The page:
Post Falls mayoral candidates consider city’s residential, economic growth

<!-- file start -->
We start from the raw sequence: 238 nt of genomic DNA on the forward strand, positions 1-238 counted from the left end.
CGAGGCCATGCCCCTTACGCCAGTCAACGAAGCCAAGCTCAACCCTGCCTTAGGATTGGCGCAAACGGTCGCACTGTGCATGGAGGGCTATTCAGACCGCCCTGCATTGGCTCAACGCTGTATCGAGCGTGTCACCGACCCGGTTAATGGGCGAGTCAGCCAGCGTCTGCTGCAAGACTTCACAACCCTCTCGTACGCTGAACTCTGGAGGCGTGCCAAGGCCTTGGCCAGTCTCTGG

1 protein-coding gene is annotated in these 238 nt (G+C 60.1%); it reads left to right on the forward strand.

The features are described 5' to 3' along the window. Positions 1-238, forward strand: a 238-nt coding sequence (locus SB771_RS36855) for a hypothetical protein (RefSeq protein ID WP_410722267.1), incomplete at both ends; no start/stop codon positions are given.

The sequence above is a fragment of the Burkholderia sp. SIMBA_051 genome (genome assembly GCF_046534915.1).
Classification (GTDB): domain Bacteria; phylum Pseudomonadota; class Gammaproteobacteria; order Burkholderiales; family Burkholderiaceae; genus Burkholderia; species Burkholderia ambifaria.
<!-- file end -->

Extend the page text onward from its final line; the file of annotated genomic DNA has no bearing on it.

<p><p>The mayoral candidates of Post Falls share similar concerns about the city’s growth, but have different plans to approach the issue.</p></p><p><p>Mayor Ron Jacobson, 65, said he is a proponent for expanding the city’s residential areas and economic development, but he wishes it would all slow down. Jacobson, who is registered as a Republican, was first elected in 2013 and is running for his third mayoral term. He has lived in the city since 1980.</p></p><p><p>Post Falls does not solicit residential growth, but it comes naturally as more businesses like Sysco Foods and Kenworth are drawn into the city, Jacobson said. Several multifamily units, specifically apartment complexes, have been popping up in the city, but he does not think they will be sustainable long term.</p></p><p><p>“I don’t shy away from letting my feelings be shown about housing and growth,” Jacobson said.</p></p><p><!–[photo id=748694]–></p><p><p>However, as mayor, he does not have the power to approve or deny bids for residential growth unless there is a tie. Residential decisions are made and voted by the Post Falls Planning and Zoning Commission.</p></p><p><p>Challenger Austin Hildebrand, 29, said he does not think the commission should have the power to make big decisions for the city because its members are not elected by the city’s residents.</p></p><p><p>“The city has done well, historically, on managing growth, but I don’t know if we can say that for the last 10 years,” Hildebrand said.</p></p><p><p>Hildebrand has lived in Post Falls on and off since he was 18, but he purchased a house in the city with his wife in January 2020. This is his first time running for office. He identifies as a Libertarian.</p></p><p><!–[photo id=748693]–></p><p><p>He said he has seen several rezoning requests posted in his own neighborhood, and he wants to stop the requests. Rezoning occurs when a landowner wants to change the use of the land, like switching from a commercial zoning to residential.</p></p><p><p>Hildebrand also does not like the city’s six active urban renewal districts.</p></p><p><p>Jacobson said the districts are one of Idaho’s few tools available to attract businesses to economically depressed areas within the city. The districts close after 20 years, leaving a payout for the city and other taxing entities like the city’s school and fire districts.</p></p><p><p>Hildebrand said he has a limited understanding of the district, but he has met with an official who manages some of them. He wants to investigate where the money from the district’s closing goes and what it is being used for.</p></p><p><p>Two or three more districts will be closing in the coming years, Jacobson said.</p></p><p><p>Annexing nearby land, known as the Rathdrum Prairie, into the city is also a concern for the candidates.</p></p><p><p>Hildebrand does not want any more of the land annexed because he wants to protect the aquifer. He said there has to be a really good reason for annexing land, whether it is by companies or individuals.</p></p><p><p>“If you give land from private individuals to the government, the government won’t do good things with them,” he said.</p></p><p><p>When Jacobson was younger, Post Falls residents used the land they owned in the prairie to farm, but they are no longer able to. So now those landowners are looking to sell the land to the city or to other developers.</p></p><p><p>“They have the right to sell that land, but timing is a big issue,” Jacobson said.</p></p><p><p>Hildebrand said he wants to boost the economy by giving incentives to small businesses to move into the area. He wants to have a variety of businesses, including restaurants and thrift stores, available in Post Falls so residents do not travel to larger cities like Spokane to shop. The incentives will either be monetary or allow small businesses to get started without a lot of “red tape.”</p></p><p><p>Hildebrand said he would like to examine the city’s budget and see where money could be saved. For him, levies and increased taxes are an absolute last resort. As a small business owner – Hildebrand owns High Society Brewery – he said he knows how to balance a budget.</p></p><p><p>Jacobson said there is a tax shift occurring in Post Falls: property taxes are increasing because the value of homes is going up. If reelected, he wants to continue trying to decrease those taxes, possibly through homeowner exemptions.</p></p><p><p>“I’m not trying to dump everything on commercial property,” he said. “But we’ve seen that shift, and we need to address it.”</p></p><p><p>Jacobson said his 43 years of experience in banking help him manage the city’s finances.</p></p><p><p>As the COVID-19 pandemic continues, both candidates said they would oppose a mask mandate.</p></p><p><p>In the past, Jacobson said he would support a mandate, but has since realized it would be difficult to enforce. However, he does support mask use and vaccination against COVID-19.</p></p><p><p>Hildebrand said he wants residents to do what they think is best for themselves, and that includes wearing masks or getting vaccinated. He said he is not supportive of another possible shutdown.</p></p><p><p>Hildebrand said it should be up to businesses and people to decide what is best for themselves. The lack of government interference into residents’ daily lives is part of his platform.</p></p><p><p>“My platform is to protect individual liberties, bring responsible stewardship and eliminate taxes,” he said.</p></p><p><p>Jacobson said he has the experience necessary to serve the city, as well as the desire to do it.</p></p><p><p>“This is a nonpartisan race,” he said. “I think it is imperative that all candidates are vetted by all people.”</p></p>